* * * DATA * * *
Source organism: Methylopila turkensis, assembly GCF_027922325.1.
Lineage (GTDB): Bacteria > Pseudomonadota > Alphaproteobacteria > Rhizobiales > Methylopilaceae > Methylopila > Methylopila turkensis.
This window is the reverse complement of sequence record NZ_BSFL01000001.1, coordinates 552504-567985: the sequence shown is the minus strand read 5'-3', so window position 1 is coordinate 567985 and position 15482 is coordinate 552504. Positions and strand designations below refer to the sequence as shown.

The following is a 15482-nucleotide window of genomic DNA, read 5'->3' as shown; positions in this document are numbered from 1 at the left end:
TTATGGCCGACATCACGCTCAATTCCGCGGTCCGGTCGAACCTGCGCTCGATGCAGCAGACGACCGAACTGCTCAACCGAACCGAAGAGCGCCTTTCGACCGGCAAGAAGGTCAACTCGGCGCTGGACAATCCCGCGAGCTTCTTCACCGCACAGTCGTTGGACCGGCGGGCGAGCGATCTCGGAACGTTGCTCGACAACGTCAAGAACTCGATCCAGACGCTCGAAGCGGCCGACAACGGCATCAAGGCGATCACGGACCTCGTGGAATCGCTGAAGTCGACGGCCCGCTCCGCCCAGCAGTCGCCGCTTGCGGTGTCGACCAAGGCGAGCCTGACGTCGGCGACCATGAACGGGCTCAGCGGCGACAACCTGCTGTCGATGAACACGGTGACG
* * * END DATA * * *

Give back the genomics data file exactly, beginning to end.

Source organism: Methylopila turkensis, assembly GCF_027922325.1.
Lineage (GTDB): Bacteria > Pseudomonadota > Alphaproteobacteria > Rhizobiales > Methylopilaceae > Methylopila > Methylopila turkensis.
This window is the reverse complement of sequence record NZ_BSFL01000001.1, coordinates 552504-567985: the sequence shown is the minus strand read 5'-3', so window position 1 is coordinate 567985 and position 15482 is coordinate 552504. Positions and strand designations below refer to the sequence as shown.

The following is a 15482-nucleotide window of genomic DNA, read 5'->3' as shown; positions in this document are numbered from 1 at the left end:
TTATGGCCGACATCACGCTCAATTCCGCGGTCCGGTCGAACCTGCGCTCGATGCAGCAGACGACCGAACTGCTCAACCGAACCGAAGAGCGCCTTTCGACCGGCAAGAAGGTCAACTCGGCGCTGGACAATCCCGCGAGCTTCTTCACCGCACAGTCGTTGGACCGGCGGGCGAGCGATCTCGGAACGTTGCTCGACAACGTCAAGAACTCGATCCAGACGCTCGAAGCGGCCGACAACGGCATCAAGGCGATCACGGACCTCGTGGAATCGCTGAAGTCGACGGCCCGCTCCGCCCAGCAGTCGCCGCTTGCGGTGTCGACCAAGGCGAGCCTGACGTCGGCGACCATGAACGGGCTCAGCGGCGACAACCTGCTGTCGATGAACACGGTGACG